The idea of Earth “on fire” is used as a metaphor for the climate crisis, but earlier this month, the ocean was literally ablaze.
On July 2, in the Gulf of Mexico, a gas leak from an underwater pipeline caused a firey ring to churn on the ocean’s surface. It looked like the Eye of Sauron.
On Monday, President Andres Manuel Lopez Obrador announced the leak was contained, and Pemex claims there was “no oil spill and the immediate action taken to control the surface fire avoided environmental damage."
Now the company is investigating the cause of the pipeline leak. During this hunt for answers, the image remains: ships dumping water and nitrogen on an inferno for five hours. An ocean on fire.
But ultimately, it should not be viewed as a freak accident, but as an inevitability: relying on underwater fossil fuel pipelines inherently means engaging in risk. The losing side of that risk means jeopardizing ocean life, and all that relies on it.
Why are there fossil fuel pipelines under the ocean?
Natural gas and crude oil can be found in deposits under the sea bed, the result of ancient animals, plants, and microorganisms decomposing.
Because the fossil fuel deposits can be found offshore and deep under the ocean floor, there are offshore drilling rigs. Pipelines funnel fossil fuels from drilling platforms to onshore facilities on land, where crude material is refined and shipped.
Gas pipelines can also transport natural gas to consumers: For example, there is currently a dispute over the construction of a natural gas underwater pipeline that would allow gas in Russia to flow to Germany. In 2020, Israel and Greece also agreed to build an underwater gas pipeline.
The effect on the environment
Since offshore oil drilling began, its potential negative effect on ocean ecosystems has concerned scientists. The industrial exploitation of oil and gas resources in oceans began in 1897, when the first oil wells off the pier of Summerland, California produced crude oil. In the 21st century, drilling has moved further into the ocean, threatening different kinds of deep-sea wildlife.
What’s at risk is obvious:
- A 2019 article published in Frontiers describes how offshore oil drilling “discharges drill cuttings and drilling mud” that then get released into the ocean, “smothering the natural sediments” of the ocean, affecting marine habitats and, in turn, ocean biodiversity.
- A 2009 report by the Natural Resources Defence Council (NRDC) states: “Marine mammals, sea birds, fish, shellfish, and other sea life are extremely vulnerable to oil pollution and the long-term toxic effects can impair reproductive success for generations.”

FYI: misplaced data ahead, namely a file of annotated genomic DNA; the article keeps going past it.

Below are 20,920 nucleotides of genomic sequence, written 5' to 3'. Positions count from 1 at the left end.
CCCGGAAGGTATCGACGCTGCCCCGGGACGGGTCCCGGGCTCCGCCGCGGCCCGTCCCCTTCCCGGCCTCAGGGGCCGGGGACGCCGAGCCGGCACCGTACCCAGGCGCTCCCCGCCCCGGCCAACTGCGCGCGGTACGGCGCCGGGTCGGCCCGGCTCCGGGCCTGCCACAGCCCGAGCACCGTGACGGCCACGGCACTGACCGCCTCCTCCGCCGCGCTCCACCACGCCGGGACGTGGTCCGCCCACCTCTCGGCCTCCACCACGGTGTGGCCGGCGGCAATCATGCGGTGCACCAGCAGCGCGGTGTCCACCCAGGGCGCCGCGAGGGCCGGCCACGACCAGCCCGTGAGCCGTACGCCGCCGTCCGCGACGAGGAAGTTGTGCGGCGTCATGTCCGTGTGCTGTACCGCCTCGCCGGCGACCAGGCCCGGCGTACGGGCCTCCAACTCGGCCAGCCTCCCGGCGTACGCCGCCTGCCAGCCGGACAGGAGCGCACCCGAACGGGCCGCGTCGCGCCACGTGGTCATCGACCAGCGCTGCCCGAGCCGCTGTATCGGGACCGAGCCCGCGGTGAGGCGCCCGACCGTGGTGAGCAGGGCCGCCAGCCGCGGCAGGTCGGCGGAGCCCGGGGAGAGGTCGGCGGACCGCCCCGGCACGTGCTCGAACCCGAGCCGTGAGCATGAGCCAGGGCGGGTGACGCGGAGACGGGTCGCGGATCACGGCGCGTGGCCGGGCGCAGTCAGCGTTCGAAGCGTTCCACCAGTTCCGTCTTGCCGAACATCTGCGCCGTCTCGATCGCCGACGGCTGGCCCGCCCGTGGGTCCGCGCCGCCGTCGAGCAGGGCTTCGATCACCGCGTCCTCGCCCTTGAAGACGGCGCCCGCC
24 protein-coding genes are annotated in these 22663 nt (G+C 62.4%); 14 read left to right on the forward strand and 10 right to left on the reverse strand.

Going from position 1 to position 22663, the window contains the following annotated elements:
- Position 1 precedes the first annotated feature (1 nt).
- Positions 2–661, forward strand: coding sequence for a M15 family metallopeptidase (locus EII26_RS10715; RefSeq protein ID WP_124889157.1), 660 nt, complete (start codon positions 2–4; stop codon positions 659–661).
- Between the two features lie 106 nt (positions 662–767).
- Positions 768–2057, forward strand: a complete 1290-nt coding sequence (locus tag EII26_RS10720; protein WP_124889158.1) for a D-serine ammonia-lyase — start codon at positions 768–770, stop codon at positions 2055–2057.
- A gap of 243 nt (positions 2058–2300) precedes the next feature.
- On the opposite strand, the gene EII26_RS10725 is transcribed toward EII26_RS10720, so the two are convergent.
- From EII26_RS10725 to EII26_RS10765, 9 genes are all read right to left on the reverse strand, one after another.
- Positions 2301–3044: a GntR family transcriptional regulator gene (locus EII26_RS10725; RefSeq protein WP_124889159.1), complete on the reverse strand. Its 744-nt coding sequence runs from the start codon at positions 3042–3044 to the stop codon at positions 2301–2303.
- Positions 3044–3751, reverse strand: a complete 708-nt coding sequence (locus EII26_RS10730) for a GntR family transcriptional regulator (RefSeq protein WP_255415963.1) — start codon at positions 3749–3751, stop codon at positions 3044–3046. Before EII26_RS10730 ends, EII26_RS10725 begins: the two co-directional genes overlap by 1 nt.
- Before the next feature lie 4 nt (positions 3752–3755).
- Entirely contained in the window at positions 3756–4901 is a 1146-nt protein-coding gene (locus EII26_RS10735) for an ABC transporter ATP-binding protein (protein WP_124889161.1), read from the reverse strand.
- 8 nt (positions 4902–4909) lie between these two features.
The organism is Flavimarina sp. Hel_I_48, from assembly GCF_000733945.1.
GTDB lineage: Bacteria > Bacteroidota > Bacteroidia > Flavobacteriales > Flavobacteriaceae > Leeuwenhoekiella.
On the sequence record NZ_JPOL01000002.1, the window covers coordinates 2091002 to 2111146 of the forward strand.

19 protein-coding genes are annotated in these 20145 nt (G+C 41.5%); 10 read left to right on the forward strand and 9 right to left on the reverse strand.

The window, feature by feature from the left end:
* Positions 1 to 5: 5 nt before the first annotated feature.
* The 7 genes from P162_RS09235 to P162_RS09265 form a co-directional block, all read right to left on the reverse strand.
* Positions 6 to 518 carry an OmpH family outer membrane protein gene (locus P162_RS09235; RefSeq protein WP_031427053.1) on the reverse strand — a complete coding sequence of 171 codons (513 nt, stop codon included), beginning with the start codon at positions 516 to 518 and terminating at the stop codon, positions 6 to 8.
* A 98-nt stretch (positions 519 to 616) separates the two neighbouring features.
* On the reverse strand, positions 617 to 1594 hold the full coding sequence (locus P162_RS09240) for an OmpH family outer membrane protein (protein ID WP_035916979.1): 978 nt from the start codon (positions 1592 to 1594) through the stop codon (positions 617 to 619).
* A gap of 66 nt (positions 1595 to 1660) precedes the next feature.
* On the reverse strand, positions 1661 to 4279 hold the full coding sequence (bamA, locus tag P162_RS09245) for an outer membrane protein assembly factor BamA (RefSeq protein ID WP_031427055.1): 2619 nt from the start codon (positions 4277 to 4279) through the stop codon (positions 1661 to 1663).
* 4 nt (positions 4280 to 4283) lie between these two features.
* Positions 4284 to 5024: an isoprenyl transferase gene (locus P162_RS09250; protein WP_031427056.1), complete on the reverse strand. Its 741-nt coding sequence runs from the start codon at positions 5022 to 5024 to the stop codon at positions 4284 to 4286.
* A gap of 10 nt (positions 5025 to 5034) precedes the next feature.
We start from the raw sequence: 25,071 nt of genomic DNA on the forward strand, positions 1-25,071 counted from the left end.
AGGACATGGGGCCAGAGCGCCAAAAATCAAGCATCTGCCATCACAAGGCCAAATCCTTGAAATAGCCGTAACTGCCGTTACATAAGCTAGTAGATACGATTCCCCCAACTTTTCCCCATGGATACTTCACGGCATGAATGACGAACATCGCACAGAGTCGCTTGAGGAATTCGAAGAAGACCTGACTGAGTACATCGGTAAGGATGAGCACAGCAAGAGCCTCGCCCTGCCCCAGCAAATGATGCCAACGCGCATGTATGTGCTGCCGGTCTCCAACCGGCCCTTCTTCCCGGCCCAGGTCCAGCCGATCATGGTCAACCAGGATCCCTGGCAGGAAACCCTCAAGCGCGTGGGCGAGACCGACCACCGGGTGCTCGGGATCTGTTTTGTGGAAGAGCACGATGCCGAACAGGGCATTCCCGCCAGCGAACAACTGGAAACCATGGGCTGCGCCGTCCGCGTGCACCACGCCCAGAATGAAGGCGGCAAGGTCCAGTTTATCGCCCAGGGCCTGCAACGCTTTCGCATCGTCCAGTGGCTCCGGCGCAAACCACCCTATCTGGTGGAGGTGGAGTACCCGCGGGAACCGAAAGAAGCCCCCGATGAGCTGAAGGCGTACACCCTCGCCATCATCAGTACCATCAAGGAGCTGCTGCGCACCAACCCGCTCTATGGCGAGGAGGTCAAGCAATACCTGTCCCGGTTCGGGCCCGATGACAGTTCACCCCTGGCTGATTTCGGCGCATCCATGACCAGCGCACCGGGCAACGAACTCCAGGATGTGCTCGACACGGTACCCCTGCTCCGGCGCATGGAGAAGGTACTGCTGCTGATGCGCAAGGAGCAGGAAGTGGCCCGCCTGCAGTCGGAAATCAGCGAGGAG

- Another NRDC report states that the 2010 BP Deepwater Horizon oil spill killed more than 1,000 sea turtles and 1 million offshore birds, in addition to contaminating 12 percent of bluefin tuna larvae.
- A 2007 report from the National Oceanic and Atmospheric Administration (NOAA) cites both “oil and gas exploration and production” and the development of coastal “pipelines and cables” as primary threats to the survival of coral reefs, including in the Gulf of Mexico. As of April 2019, there were 1,862 offshore oil drilling platforms in the Gulf of Mexico.
Many environmentalists criticized the Trump administration’s plans to expand offshore oil drilling, citing threats to coastal and ocean wildlife and the role of fossil fuels in worsening the climate crisis. President Joe Biden signed an executive order pausing offshore oil drilling during his first month in office.
Recent research suggests using careful marine spatial planning and designating protected marine areas to preserve ocean wildlife from increased threats due to offshore drilling and deep-sea mining.
Is deep-sea mining the next crisis?
The impact of the fossil fuel industry on underwater ecosystems has been fairly well studied, but scientists are also raising the alarm on another emerging resource extraction method that could harm ocean ecosystems: deep-sea mining of precious metals.
In June of this year, a group of 300 scientists called for a pause on the deep-sea mining of minerals until further scientific research can be conducted on the effect on ocean wildlife.
Factors like pollution and trawling nets from deep-sea mining operations could result “in the loss of biodiversity and ecosystem functioning,” warned deep-sea biologist Diva Amon on Twitter.
Many of these metals available on the ocean floor for mining, such as cobalt, nickel, and manganese, are in high demand by the electric vehicle industry. Earlier this summer, New Yorker writer Elizabeth Kolbert investigated deep-sea mining, describing how nodules on the ocean floor contain these precious metals.
If we remove these nodules, it could potentially take millions of years for them to recover, disrupting the long-term ecosystem of deep-sea creatures like deep-sea pale jellyfishes, which lay their eggs on these nodules.
The ocean might not literally be on fire, but the potential consequences of deep-sea mining are just as disruptive to underwater life in other ways.
The Inverse analysis — Could the “eye of fire” happen again?
Yes. Oil and gas leaks have occurred numerous times in the past 50 years, often related to oil tankers catching on fire and releasing crude oil into the ocean. Perhaps the most famous oil spill also happened in the Gulf of Mexico during the Deepwater crisis in 2010, which occurred after an explosion on British Petroleum’s Deepwater Horizon oil drill. The event released a staggering 134 million gallons of oil into the ocean.
This isn’t even Pemex’s first rodeo: In December, a pipeline connecting offshore platforms to a Pemex-operated refinery exploded, causing fire to sit on the surface of the ocean.